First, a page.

3. Depending on the source of your stress, you may want to consider changing jobs.
If your job is your primary source of stress, and that stress is causing you chronic anxiety that is severely interfering with your ability to function, you may need to consider changing jobs. Don’t decide rashly, though, because the last thing you want is to be without income and have to deal with anxiety.
Perhaps you can look into switching to a different company, where you would do similar work but in a different environment. This option may be beneficial if your biggest stressor is coworkers. Another option might be to try to work from home, at least part of the time so that you don’t have to deal with coworkers’ stress. You could also request to move to a different department.
Our anxiety is often associated with the hustle and bustle of a fast and busy life that does not allow us to slow down. We need to stop and smell the roses – that is part of being human – but the fast lane does not reward those who pull off and take a rest. There are probably things in your life that you can get rid of to lower your anxiety levels. The first thing that needs to go is toxic relationships that are causing you constant stress. No, you cannot help that person.
That person is dragging you down and inhibiting your ability to enjoy life. Is your high-paying job is a source of anxiety, but your only reliable income? If your only option for improved well-being is to quit your job, you will need to consider what financial obligations you can eliminate. Again, don’t make the decision lightly. What may surprise you is how those financial obligations were a source of stress rather than joy.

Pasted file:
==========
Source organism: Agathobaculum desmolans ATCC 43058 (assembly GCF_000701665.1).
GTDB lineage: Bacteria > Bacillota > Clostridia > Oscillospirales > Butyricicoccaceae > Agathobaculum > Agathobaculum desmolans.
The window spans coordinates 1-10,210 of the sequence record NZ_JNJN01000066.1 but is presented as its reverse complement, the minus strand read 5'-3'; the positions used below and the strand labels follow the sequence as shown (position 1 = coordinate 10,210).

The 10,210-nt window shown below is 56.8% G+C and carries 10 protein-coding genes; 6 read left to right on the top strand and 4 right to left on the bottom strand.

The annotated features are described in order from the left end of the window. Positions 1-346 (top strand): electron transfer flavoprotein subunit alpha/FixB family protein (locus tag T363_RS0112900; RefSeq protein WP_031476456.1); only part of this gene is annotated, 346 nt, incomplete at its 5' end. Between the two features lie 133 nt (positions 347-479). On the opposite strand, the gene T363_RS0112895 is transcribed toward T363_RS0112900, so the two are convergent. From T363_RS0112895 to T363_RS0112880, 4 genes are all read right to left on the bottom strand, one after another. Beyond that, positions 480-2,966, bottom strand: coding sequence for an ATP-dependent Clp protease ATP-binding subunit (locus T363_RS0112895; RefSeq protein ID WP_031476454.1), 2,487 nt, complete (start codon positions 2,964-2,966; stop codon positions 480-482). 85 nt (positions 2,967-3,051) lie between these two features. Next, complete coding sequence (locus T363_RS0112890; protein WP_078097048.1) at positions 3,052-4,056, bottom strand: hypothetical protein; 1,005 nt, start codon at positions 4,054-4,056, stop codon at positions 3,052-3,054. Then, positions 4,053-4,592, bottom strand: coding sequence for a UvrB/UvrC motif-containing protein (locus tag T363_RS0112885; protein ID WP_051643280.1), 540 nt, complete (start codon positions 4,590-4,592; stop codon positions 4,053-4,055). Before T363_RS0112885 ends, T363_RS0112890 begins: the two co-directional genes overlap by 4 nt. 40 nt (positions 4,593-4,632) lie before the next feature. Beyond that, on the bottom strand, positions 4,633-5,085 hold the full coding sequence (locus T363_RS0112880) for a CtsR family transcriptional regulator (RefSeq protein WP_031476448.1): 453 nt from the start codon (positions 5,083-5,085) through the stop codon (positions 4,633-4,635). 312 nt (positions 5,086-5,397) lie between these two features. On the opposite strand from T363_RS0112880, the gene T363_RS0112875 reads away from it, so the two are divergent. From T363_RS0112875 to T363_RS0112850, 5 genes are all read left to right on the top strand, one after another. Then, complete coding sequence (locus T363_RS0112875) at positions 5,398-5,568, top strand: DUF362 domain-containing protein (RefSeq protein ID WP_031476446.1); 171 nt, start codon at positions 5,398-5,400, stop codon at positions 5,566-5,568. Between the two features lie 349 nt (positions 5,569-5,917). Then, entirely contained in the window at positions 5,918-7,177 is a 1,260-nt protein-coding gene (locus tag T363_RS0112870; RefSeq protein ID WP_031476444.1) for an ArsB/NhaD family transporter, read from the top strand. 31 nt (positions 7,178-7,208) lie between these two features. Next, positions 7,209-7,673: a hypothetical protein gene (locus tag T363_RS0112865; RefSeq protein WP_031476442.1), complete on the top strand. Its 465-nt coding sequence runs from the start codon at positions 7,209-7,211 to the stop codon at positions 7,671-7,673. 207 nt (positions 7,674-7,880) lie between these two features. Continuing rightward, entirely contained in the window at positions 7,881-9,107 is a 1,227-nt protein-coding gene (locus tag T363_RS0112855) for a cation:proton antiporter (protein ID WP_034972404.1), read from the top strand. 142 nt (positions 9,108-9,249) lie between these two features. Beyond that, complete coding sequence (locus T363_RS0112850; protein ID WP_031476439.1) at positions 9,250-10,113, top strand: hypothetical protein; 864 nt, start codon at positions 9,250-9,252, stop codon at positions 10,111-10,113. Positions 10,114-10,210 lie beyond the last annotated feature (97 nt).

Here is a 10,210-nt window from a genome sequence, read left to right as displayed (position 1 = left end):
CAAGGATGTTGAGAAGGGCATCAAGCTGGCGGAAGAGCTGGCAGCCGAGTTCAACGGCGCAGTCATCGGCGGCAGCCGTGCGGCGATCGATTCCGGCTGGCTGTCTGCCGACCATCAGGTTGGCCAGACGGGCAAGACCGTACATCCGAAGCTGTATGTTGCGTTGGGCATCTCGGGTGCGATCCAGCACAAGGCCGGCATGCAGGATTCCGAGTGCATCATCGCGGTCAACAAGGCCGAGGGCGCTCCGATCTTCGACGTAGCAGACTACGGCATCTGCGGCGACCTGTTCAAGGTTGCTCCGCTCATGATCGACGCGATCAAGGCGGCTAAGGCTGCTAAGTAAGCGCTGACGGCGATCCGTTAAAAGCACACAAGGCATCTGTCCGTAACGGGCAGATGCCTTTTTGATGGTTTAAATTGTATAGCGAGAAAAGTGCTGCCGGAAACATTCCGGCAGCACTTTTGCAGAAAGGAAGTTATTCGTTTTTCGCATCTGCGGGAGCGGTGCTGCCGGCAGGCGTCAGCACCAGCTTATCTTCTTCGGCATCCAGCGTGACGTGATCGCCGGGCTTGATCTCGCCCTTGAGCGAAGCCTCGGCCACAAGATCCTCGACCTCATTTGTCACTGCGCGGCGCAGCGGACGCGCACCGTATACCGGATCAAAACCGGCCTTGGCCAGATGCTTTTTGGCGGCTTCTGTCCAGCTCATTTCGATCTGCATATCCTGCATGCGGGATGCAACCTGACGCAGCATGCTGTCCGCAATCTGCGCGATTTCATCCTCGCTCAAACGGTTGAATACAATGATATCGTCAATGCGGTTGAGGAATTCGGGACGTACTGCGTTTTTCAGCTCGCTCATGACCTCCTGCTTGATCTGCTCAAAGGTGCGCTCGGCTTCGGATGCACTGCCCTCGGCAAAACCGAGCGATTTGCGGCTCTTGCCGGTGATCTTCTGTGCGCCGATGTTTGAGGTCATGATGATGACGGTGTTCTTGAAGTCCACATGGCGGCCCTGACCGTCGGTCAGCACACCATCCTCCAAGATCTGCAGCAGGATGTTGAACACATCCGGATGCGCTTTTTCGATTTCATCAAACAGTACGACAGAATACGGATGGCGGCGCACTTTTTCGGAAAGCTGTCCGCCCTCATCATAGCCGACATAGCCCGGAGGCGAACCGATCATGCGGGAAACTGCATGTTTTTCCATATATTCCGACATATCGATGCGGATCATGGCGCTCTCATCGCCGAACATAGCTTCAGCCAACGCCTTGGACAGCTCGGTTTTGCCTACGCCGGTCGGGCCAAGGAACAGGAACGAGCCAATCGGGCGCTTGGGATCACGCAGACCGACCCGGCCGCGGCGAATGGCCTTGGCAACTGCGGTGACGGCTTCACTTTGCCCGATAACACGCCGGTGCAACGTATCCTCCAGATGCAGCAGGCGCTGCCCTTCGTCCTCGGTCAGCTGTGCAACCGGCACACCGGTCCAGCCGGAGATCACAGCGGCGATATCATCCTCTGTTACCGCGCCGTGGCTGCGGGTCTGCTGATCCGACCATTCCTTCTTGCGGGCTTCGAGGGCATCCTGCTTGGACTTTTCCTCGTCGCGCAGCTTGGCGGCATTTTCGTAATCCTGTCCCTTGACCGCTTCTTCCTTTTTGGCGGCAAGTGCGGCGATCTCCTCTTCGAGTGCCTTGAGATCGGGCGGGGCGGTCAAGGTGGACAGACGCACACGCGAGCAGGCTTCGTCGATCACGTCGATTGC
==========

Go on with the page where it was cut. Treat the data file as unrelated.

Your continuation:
1. Get down to the things that are proven to bring you the most joy.
People often find anxiety in places that are entirely extraneous to the experience of being human. You probably don’t need that Barbie Dream House (okay, maybe the dollhouse is fun to look at, but you don’t need to live in a life-size version), and the mortgage is killing not only your finances but also your joy. You don’t need to keep up with the Joneses. You don’t need the best Christmas lights in the entire neighborhood to enjoy your home and your neighbors. Believe it or not, you don’t need a new iPhone, especially not just because a new version came out.
Moreover, you probably don’t need the latest and greatest new computer. Those things don’t simply cost extra money – which translates into stressful hours of work – but they also don’t tend to bring joy. Pare your life down to the things that bring you joy, particularly the people who make your life worth living. Rework your life so that you are intentionally spending more time with them. If they live far away, make sure you have the time and energy to have regular phone calls; if they are nearby, schedule time together. Your anxiety monster has nothing on you when surrounded by those you love and who love you in return.
“23 Ways to Calm Anxiety Naturally.” Anaheim Lighthouse. November 26, 2019.
“What are the Benefits of Hugging?” by Erica Cirino. Healthline. April 11, 2018.
“12 Ways to Calm Your Anxiety,” by Fiona Thomas. Healthline. August 25, 2020.